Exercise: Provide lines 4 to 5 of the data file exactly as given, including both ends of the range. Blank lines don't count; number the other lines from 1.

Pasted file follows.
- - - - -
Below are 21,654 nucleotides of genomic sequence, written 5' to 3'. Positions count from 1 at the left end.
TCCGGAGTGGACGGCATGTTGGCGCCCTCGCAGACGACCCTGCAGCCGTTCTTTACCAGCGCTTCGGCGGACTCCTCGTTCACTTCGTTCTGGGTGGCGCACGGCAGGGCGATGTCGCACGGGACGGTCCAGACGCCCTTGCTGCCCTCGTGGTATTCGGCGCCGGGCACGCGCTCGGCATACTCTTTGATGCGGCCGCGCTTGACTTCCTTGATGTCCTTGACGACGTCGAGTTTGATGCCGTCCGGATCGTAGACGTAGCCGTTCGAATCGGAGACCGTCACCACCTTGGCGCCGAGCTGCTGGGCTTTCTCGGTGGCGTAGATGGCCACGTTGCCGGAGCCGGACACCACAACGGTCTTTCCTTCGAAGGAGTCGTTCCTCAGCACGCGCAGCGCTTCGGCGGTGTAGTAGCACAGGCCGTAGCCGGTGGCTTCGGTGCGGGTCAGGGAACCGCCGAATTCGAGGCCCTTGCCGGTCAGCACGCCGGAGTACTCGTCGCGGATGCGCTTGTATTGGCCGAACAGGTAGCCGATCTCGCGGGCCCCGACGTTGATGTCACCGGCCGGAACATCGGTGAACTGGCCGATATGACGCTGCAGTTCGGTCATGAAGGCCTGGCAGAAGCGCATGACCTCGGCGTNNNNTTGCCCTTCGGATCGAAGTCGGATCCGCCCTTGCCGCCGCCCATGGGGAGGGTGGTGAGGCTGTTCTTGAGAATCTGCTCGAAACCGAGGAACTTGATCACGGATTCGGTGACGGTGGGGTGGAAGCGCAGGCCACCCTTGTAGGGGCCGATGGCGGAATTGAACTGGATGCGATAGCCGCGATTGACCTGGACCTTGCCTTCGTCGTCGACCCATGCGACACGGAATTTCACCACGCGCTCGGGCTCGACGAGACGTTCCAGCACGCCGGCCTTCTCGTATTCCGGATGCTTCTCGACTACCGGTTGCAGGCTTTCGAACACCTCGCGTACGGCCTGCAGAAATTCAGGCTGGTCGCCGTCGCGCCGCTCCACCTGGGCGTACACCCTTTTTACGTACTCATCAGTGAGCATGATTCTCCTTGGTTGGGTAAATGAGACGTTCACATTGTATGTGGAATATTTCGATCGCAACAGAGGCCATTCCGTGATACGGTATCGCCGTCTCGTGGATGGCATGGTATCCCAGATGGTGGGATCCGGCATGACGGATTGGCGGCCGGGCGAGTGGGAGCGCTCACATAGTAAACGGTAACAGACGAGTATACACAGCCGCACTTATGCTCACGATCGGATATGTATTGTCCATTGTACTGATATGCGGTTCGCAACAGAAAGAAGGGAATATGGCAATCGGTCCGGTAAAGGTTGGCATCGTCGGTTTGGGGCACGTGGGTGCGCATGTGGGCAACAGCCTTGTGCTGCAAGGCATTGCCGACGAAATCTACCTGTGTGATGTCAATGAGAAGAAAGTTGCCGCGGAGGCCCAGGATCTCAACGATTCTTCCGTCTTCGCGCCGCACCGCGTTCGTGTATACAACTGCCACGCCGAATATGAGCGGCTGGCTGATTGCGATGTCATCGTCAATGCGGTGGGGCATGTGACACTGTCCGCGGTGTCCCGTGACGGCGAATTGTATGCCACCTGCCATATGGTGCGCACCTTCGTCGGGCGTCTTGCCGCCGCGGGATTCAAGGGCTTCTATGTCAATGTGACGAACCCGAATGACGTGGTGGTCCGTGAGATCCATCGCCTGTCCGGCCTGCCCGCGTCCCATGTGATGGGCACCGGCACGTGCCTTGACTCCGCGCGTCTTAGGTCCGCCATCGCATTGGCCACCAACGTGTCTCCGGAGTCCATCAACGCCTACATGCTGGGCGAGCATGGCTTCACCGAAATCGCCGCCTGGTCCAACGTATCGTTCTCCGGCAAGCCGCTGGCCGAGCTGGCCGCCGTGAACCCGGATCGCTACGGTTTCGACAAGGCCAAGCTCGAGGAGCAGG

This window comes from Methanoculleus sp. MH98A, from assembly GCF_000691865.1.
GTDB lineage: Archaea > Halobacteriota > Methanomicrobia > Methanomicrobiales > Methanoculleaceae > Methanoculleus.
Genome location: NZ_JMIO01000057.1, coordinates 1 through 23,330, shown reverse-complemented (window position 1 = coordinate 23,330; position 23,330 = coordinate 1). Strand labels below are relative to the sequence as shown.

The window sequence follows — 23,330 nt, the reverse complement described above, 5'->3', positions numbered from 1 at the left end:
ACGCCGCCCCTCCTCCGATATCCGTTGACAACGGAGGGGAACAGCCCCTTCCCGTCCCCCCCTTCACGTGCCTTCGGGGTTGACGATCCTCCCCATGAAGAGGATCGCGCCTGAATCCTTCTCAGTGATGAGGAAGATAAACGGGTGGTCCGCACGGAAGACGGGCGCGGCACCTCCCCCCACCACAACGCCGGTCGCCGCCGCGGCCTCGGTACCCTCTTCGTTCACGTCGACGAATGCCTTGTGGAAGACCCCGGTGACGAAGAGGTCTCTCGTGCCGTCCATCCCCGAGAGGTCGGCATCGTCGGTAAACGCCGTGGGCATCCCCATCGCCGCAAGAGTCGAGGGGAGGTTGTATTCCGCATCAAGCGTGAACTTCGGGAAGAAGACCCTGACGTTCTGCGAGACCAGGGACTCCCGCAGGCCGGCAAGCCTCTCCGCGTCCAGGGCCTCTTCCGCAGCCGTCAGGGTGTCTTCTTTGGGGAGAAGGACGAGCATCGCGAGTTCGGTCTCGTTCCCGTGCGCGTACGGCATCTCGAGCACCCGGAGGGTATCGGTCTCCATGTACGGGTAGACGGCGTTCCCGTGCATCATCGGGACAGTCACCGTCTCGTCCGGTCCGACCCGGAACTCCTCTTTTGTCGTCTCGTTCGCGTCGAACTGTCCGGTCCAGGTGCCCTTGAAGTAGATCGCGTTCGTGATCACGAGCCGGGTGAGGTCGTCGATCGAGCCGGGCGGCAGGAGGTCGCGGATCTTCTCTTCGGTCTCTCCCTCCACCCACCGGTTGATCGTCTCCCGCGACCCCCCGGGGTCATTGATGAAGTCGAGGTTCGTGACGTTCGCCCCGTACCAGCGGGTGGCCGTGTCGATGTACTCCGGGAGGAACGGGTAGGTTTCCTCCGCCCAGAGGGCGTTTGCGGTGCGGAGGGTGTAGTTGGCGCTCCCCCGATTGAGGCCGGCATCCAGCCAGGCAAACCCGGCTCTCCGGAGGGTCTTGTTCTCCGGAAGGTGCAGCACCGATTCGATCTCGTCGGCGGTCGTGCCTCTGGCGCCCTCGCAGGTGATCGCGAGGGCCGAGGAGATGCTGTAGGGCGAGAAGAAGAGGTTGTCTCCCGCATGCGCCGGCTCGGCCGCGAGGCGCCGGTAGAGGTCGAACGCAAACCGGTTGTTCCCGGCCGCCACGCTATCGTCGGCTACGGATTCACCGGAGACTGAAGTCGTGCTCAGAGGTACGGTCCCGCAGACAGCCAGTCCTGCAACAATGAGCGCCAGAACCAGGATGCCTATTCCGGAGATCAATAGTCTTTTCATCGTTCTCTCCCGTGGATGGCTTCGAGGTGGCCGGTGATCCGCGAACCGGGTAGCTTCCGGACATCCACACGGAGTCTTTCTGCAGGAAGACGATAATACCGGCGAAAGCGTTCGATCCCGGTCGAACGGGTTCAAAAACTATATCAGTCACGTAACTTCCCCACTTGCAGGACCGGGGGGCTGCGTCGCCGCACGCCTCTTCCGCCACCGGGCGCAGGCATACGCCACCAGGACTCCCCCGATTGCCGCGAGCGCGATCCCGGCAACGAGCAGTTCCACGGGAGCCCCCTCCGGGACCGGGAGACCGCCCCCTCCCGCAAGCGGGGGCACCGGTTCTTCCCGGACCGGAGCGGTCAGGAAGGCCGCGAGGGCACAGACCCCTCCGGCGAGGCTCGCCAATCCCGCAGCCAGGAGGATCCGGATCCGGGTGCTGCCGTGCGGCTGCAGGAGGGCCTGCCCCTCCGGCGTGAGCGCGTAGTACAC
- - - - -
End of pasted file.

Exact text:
GTDB lineage: Archaea > Halobacteriota > Methanomicrobia > Methanomicrobiales > Methanoculleaceae > Methanoculleus.
Genome location: NZ_JMIO01000057.1, coordinates 1 through 23,330, shown reverse-complemented (window position 1 = coordinate 23,330; position 23,330 = coordinate 1). Strand labels below are relative to the sequence as shown.